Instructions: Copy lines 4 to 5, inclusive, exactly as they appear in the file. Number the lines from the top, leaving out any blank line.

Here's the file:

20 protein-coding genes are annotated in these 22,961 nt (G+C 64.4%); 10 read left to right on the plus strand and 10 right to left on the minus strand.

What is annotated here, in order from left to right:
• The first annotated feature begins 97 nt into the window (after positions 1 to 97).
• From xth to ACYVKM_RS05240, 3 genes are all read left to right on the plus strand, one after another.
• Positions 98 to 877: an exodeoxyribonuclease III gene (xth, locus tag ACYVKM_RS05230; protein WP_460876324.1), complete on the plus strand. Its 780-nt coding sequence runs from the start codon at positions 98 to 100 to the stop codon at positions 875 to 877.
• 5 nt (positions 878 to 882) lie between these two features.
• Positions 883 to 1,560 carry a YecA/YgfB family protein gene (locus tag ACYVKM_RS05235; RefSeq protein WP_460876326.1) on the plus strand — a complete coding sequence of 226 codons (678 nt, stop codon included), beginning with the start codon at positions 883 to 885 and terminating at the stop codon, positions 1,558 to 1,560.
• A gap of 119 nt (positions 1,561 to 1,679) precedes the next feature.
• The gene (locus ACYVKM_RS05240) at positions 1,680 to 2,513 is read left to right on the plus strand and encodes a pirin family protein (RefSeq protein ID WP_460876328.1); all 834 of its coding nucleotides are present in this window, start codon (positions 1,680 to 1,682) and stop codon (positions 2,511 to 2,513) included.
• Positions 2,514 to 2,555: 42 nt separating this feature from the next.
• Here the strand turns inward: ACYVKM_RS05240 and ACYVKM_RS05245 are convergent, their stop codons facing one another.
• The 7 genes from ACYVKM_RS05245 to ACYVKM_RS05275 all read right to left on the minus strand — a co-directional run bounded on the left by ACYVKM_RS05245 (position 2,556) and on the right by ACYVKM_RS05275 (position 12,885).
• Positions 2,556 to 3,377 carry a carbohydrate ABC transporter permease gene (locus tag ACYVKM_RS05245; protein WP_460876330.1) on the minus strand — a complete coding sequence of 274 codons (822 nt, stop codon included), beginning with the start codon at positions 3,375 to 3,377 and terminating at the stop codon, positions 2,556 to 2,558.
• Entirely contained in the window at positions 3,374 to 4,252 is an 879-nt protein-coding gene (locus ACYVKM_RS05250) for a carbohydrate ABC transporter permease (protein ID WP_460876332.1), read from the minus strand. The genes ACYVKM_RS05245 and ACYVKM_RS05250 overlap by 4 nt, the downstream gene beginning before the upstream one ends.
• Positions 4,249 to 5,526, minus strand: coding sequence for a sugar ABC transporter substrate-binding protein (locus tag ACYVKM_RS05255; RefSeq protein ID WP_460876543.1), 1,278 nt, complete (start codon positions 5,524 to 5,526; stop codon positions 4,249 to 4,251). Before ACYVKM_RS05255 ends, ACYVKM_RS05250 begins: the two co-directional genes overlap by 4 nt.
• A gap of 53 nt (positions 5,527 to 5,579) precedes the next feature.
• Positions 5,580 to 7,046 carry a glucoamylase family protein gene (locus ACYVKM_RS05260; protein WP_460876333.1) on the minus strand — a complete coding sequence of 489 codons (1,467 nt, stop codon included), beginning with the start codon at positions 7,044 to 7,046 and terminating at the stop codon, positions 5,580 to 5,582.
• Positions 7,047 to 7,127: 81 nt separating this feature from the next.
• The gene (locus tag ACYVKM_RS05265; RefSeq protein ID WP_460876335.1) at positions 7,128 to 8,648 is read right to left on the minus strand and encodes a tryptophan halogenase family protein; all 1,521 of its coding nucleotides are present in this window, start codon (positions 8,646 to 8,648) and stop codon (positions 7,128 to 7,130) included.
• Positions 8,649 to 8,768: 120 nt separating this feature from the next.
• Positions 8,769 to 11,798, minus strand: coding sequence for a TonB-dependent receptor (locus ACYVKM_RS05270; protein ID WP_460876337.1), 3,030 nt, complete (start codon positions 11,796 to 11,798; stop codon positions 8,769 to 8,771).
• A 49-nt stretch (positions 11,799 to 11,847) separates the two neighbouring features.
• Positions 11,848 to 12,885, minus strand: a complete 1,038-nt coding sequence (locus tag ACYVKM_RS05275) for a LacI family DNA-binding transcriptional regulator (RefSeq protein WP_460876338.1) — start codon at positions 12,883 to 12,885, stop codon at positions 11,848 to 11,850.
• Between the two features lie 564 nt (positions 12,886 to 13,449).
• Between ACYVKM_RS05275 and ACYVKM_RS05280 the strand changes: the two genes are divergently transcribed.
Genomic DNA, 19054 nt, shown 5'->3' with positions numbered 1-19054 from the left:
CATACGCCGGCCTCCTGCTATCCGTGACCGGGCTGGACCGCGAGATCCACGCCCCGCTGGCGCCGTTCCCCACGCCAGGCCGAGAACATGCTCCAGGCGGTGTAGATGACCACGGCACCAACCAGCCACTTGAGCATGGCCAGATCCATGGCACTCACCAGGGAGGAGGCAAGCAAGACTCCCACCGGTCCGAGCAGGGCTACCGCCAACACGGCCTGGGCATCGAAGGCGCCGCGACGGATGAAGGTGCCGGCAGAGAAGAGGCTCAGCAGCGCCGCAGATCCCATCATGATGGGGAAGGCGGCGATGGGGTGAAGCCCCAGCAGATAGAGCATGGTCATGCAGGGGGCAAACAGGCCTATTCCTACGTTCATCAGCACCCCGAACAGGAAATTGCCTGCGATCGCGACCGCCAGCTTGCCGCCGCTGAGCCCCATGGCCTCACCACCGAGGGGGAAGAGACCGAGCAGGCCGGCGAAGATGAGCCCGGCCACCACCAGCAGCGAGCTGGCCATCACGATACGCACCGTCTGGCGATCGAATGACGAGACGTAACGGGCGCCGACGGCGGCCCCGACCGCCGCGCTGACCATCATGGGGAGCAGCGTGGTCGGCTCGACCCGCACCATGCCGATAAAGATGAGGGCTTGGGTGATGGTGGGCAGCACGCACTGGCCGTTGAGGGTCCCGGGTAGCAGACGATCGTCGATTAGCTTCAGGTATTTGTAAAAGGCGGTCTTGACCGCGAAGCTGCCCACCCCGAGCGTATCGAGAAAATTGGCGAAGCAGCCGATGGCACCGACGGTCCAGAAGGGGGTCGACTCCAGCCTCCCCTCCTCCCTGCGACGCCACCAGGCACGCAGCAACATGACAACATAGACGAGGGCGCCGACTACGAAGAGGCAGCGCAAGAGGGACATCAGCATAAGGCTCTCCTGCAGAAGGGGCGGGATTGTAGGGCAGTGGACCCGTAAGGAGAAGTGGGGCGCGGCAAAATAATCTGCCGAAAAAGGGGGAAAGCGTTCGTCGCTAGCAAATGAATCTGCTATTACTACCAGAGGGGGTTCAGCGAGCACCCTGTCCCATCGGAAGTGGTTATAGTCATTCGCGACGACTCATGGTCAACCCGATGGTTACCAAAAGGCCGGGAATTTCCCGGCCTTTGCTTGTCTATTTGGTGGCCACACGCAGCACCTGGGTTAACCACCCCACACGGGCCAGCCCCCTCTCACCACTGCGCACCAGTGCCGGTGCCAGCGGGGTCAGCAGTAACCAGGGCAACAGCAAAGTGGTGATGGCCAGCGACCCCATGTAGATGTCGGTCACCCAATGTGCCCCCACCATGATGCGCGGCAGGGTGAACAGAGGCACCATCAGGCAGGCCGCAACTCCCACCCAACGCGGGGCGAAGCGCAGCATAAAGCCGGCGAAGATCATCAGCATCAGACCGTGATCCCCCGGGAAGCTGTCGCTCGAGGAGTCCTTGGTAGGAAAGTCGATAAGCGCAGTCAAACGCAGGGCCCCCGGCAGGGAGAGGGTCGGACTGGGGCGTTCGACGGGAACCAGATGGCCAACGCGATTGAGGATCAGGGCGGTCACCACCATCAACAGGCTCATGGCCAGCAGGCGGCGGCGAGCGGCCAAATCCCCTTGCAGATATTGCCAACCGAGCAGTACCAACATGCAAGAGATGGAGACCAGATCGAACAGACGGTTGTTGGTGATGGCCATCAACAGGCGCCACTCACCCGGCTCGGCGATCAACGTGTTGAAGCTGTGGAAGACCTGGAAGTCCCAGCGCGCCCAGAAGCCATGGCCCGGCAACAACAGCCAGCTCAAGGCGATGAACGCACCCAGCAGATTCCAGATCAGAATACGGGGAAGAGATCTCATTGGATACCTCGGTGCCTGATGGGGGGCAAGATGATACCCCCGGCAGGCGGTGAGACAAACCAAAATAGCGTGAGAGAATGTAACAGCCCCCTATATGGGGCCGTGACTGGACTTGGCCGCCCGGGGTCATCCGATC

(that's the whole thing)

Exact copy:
• From xth to ACYVKM_RS05240, 3 genes are all read left to right on the plus strand, one after another.
• Positions 98 to 877: an exodeoxyribonuclease III gene (xth, locus tag ACYVKM_RS05230; protein WP_460876324.1), complete on the plus strand. Its 780-nt coding sequence runs from the start codon at positions 98 to 100 to the stop codon at positions 875 to 877.